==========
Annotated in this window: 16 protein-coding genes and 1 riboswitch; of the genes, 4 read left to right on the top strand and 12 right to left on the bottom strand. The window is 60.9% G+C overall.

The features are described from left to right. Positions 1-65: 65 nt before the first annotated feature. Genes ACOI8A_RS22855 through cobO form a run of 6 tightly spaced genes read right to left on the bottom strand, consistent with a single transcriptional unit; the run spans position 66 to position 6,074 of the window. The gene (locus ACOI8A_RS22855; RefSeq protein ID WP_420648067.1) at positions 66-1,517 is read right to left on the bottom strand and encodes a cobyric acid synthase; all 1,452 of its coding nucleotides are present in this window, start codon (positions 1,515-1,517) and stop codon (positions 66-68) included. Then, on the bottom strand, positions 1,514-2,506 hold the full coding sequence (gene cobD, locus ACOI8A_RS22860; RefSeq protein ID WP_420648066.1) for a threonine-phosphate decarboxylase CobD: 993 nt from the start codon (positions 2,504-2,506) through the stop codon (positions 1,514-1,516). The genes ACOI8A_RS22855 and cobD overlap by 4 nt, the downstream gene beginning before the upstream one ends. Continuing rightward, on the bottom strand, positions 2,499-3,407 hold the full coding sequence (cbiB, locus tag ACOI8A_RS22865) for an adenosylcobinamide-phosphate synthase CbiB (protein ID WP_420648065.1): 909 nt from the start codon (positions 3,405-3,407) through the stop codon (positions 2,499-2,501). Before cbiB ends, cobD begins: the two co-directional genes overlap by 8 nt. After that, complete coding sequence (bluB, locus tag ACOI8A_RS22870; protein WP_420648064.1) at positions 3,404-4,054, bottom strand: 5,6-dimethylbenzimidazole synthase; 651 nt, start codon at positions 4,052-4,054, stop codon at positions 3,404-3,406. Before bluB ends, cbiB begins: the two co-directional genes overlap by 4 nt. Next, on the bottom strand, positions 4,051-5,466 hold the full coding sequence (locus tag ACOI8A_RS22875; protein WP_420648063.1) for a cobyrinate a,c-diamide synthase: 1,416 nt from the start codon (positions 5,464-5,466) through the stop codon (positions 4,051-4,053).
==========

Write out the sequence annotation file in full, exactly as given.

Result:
Annotated in this window: 16 protein-coding genes and 1 riboswitch; of the genes, 4 read left to right on the top strand and 12 right to left on the bottom strand. The window is 60.9% G+C overall.

The features are described from left to right. Positions 1-65: 65 nt before the first annotated feature. Genes ACOI8A_RS22855 through cobO form a run of 6 tightly spaced genes read right to left on the bottom strand, consistent with a single transcriptional unit; the run spans position 66 to position 6,074 of the window. The gene (locus ACOI8A_RS22855; RefSeq protein ID WP_420648067.1) at positions 66-1,517 is read right to left on the bottom strand and encodes a cobyric acid synthase; all 1,452 of its coding nucleotides are present in this window, start codon (positions 1,515-1,517) and stop codon (positions 66-68) included. Then, on the bottom strand, positions 1,514-2,506 hold the full coding sequence (gene cobD, locus ACOI8A_RS22860; RefSeq protein ID WP_420648066.1) for a threonine-phosphate decarboxylase CobD: 993 nt from the start codon (positions 2,504-2,506) through the stop codon (positions 1,514-1,516). The genes ACOI8A_RS22855 and cobD overlap by 4 nt, the downstream gene beginning before the upstream one ends. Continuing rightward, on the bottom strand, positions 2,499-3,407 hold the full coding sequence (cbiB, locus tag ACOI8A_RS22865) for an adenosylcobinamide-phosphate synthase CbiB (protein ID WP_420648065.1): 909 nt from the start codon (positions 3,405-3,407) through the stop codon (positions 2,499-2,501). Before cbiB ends, cobD begins: the two co-directional genes overlap by 8 nt. After that, complete coding sequence (bluB, locus tag ACOI8A_RS22870; protein WP_420648064.1) at positions 3,404-4,054, bottom strand: 5,6-dimethylbenzimidazole synthase; 651 nt, start codon at positions 4,052-4,054, stop codon at positions 3,404-3,406. Before bluB ends, cbiB begins: the two co-directional genes overlap by 4 nt. Next, on the bottom strand, positions 4,051-5,466 hold the full coding sequence (locus tag ACOI8A_RS22875; protein WP_420648063.1) for a cobyrinate a,c-diamide synthase: 1,416 nt from the start codon (positions 5,464-5,466) through the stop codon (positions 4,051-4,053).